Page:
Treatment Options for Pregnant Women on Heroin

A model poses as a worried pregnant Mom-to-Be

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Pregnancy is a special time in a woman's life, and the discovery of a pregnancy is often when women reflect on many lifestyle choices — including substance use. Deciding on treatment options to address your heroin use is a wonderful gift for your baby as well as yourself, and can signify a fresh start in life for many women who are pregnant and on heroin.

Determining the best approach for treating your substance use should be done with your doctor, not on your own. There are many factors to consider, and your doctor is in the best position to advise you on the path that predicts the best start in life for your baby.

Will My Baby Be Taken Away If I Tell My Doctor?

Substance use during pregnancy can potentially be a reason for a child to be taken into child-welfare care, particularly if the mother's substance use is likely to negatively impact the health, safety, and emotional well-being of her child. Heroin use is a very serious type of drug use, which is associated with many risks for both mother and baby — before and after birth.

Seeking treatment as early as possible during pregnancy will increase your chances of being able to keep custody of your baby, and is more likely to lead to you receiving the care and support you need for a successful pregnancy and parenting your new baby.

Should I Quit Cold Turkey?

Although it might seem most sensible to stop taking drugs immediately, quitting cold turkey can be unsafe if you have been taking heroin for some time. Your risk of having a miscarriage increase if you go into heroin withdrawal, which is why methadone maintenance is often recommended for pregnant women taking heroin. However, you may be able to quit gradually with the help of your doctor.

What Is Considered in Choosing a Treatment Plan?

Whether or not quitting heroin gradually, using another prescription opiate, is a good idea will depend on many different factors related to your drug use, including:

  • Your history of substance use
  • How long you have been taking heroin
  • How much heroin you have been taking recently
  • How frequently you have been taking heroin and other drugs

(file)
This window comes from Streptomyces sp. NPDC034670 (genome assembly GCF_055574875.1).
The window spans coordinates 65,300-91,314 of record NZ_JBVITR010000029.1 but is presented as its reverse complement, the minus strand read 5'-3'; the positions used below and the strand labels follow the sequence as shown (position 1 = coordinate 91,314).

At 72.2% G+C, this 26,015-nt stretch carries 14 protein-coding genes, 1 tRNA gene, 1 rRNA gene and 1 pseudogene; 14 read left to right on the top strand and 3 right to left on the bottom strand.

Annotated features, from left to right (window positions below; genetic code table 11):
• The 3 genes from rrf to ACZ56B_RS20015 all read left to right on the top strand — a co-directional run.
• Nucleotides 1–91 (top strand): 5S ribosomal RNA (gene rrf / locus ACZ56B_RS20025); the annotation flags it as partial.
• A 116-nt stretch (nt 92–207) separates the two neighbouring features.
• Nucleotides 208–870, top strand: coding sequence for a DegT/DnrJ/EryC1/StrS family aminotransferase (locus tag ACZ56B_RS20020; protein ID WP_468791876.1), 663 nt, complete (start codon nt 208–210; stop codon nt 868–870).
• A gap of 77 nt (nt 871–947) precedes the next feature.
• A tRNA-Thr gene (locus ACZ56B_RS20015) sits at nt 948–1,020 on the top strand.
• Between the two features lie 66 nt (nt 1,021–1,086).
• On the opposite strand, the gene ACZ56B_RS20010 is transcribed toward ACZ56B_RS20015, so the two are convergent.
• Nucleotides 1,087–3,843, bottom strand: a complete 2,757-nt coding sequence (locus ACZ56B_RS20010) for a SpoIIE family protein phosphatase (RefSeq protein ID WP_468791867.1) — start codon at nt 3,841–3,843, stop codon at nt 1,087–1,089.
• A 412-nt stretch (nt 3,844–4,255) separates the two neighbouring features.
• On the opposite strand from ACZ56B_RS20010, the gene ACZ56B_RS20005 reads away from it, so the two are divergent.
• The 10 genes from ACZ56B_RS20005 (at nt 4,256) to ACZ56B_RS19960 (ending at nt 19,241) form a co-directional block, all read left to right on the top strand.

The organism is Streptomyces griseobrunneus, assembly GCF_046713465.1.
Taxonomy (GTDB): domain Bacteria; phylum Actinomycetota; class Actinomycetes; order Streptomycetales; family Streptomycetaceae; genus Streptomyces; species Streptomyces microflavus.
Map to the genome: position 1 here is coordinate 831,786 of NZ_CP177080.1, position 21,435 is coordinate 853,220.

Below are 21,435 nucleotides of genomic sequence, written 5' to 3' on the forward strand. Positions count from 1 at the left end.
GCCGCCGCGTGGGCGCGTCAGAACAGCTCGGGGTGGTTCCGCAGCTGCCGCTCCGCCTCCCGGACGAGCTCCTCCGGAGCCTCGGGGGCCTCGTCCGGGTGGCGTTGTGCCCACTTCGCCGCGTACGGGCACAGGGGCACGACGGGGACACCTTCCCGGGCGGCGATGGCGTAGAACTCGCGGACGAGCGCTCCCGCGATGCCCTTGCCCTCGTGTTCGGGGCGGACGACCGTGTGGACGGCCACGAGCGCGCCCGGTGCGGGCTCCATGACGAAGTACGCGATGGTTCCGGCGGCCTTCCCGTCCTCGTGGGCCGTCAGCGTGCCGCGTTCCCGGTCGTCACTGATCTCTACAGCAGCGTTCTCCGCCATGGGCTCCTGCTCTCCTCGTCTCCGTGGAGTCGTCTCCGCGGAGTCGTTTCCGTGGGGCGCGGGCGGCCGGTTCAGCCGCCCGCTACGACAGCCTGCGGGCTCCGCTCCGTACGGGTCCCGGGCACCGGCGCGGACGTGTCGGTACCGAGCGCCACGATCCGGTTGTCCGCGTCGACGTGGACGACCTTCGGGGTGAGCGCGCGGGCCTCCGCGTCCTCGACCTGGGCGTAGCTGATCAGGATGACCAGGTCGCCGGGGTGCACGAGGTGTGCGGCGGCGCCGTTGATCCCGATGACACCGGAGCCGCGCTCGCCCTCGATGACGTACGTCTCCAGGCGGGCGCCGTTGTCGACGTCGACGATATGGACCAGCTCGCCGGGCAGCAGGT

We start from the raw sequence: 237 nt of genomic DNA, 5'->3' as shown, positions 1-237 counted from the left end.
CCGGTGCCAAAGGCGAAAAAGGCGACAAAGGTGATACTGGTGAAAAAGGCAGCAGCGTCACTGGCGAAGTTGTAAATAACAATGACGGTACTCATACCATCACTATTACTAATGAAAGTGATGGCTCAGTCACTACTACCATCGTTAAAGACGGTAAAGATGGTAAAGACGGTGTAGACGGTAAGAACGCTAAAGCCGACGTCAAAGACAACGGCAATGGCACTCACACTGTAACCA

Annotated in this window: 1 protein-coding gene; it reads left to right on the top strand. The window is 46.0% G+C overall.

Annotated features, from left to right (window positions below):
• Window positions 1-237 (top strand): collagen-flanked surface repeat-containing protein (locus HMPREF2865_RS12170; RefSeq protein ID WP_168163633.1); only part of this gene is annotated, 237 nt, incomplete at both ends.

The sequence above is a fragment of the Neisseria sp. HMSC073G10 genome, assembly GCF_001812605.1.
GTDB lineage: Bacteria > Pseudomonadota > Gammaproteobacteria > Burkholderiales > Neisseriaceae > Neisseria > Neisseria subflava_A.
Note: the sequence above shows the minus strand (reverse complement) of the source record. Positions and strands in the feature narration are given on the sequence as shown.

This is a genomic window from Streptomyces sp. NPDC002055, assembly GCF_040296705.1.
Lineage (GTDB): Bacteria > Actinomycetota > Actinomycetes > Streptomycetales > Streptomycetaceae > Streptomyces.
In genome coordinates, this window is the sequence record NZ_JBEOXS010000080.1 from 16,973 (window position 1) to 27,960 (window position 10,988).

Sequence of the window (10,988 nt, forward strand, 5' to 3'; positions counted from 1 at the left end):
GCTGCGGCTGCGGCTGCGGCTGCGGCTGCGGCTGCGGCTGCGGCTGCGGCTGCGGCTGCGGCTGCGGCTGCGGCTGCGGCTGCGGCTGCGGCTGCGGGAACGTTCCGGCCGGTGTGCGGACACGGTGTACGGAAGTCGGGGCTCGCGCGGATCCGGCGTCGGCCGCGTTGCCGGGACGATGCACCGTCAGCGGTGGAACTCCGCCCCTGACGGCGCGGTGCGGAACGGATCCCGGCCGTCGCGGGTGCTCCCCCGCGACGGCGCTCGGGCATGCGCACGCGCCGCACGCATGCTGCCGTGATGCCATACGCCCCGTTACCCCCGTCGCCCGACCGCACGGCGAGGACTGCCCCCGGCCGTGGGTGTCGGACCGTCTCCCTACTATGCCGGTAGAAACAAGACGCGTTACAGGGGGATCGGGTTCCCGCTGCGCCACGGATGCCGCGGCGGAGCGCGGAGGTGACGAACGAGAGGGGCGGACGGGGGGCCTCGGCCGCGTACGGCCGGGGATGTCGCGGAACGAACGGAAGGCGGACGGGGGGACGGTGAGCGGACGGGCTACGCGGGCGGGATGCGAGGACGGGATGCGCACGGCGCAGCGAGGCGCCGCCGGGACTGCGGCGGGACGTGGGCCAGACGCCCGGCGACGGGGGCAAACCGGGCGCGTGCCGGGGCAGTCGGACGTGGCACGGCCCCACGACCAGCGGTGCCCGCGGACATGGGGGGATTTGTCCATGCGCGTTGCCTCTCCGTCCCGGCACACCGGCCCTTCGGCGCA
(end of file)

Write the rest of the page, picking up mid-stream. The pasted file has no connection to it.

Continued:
• Whether you have been taking any other drugs, and your feelings of dependency on those drugs
  • Your past attempts to quit or cut down on heroin, and other drugs, including alcohol

It will also depend on other health factors, including:

  • Whether you have other mental health problems that you self-medicate with heroin, such as post-traumatic stress disorder, anxiety disorder or depression, all of which are common in people who use heroin
  • Whether you suffer from chronic pain
  • Whether you have infectious diseases, such as TB, hepatitis, or HIV
  • Any other health concerns you have

Finally, the treatment plan you and your doctor decide on will depend on your current life circumstances, such as:

  • Whether you will have enough money for yourself and your baby to live on
  • Whether you have a supportive partner, family, or social network
  • Whether you have any lifestyle difficulties that are incompatible with raising a child, such as family violence or dependence on trading sex for money, food or shelter

Stability Is Key

Your doctor, and perhaps another helping professional such as a social worker or psychologist, can help you to figure out how you can be as stable as possible during and after your pregnancy. Although detox and therapy are often very helpful for people coming off heroin, keeping yourself stable and not using is safest for your baby, so sometimes these aspects of treatment are better delayed until after the baby has arrived. For this reason, methadone can often be the best way to get off heroin and give you the stability to put the rest of your life in order before the baby's birth.

The decision to go on methadone is not taken lightly, but remember, your doctor will be balancing the risks of the various options you have available. If you are on methadone, you are less likely to have a relapse to heroin use, and the associated risks of miscarriage or overdose.

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By Elizabeth Hartney, BSc, MSc, MA, PhD
Elizabeth Hartney, BSc, MSc, MA, PhD is a psychologist, professor, and Director of the Centre for Health Leadership and Research at Royal Roads University, Canada.